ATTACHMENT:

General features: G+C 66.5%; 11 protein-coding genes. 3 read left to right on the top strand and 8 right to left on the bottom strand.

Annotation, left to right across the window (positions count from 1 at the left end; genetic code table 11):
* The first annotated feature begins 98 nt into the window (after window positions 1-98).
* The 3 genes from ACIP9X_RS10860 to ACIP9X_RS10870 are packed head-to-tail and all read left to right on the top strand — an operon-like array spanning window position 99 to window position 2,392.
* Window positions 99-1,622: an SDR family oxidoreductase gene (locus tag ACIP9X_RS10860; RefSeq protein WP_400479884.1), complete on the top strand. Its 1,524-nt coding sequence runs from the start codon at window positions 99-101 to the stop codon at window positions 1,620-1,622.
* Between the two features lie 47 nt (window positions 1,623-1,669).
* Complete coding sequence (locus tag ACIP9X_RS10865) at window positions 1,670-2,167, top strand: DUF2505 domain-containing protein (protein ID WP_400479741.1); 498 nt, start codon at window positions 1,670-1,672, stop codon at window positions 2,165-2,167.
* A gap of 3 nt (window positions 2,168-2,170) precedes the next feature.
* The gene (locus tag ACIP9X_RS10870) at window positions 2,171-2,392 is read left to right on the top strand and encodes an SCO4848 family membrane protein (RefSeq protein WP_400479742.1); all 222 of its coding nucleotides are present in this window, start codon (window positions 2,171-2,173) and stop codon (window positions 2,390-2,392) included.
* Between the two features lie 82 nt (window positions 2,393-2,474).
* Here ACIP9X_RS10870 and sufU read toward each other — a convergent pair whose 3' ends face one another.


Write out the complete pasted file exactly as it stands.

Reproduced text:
General features: G+C 66.5%; 11 protein-coding genes. 3 read left to right on the top strand and 8 right to left on the bottom strand.

Annotation, left to right across the window (positions count from 1 at the left end; genetic code table 11):
* The first annotated feature begins 98 nt into the window (after window positions 1-98).
* The 3 genes from ACIP9X_RS10860 to ACIP9X_RS10870 are packed head-to-tail and all read left to right on the top strand — an operon-like array spanning window position 99 to window position 2,392.
* Window positions 99-1,622: an SDR family oxidoreductase gene (locus tag ACIP9X_RS10860; RefSeq protein WP_400479884.1), complete on the top strand. Its 1,524-nt coding sequence runs from the start codon at window positions 99-101 to the stop codon at window positions 1,620-1,622.
* Between the two features lie 47 nt (window positions 1,623-1,669).
* Complete coding sequence (locus tag ACIP9X_RS10865) at window positions 1,670-2,167, top strand: DUF2505 domain-containing protein (protein ID WP_400479741.1); 498 nt, start codon at window positions 1,670-1,672, stop codon at window positions 2,165-2,167.
* A gap of 3 nt (window positions 2,168-2,170) precedes the next feature.
* The gene (locus tag ACIP9X_RS10870) at window positions 2,171-2,392 is read left to right on the top strand and encodes an SCO4848 family membrane protein (RefSeq protein WP_400479742.1); all 222 of its coding nucleotides are present in this window, start codon (window positions 2,171-2,173) and stop codon (window positions 2,390-2,392) included.
* Between the two features lie 82 nt (window positions 2,393-2,474).
* Here ACIP9X_RS10870 and sufU read toward each other — a convergent pair whose 3' ends face one another.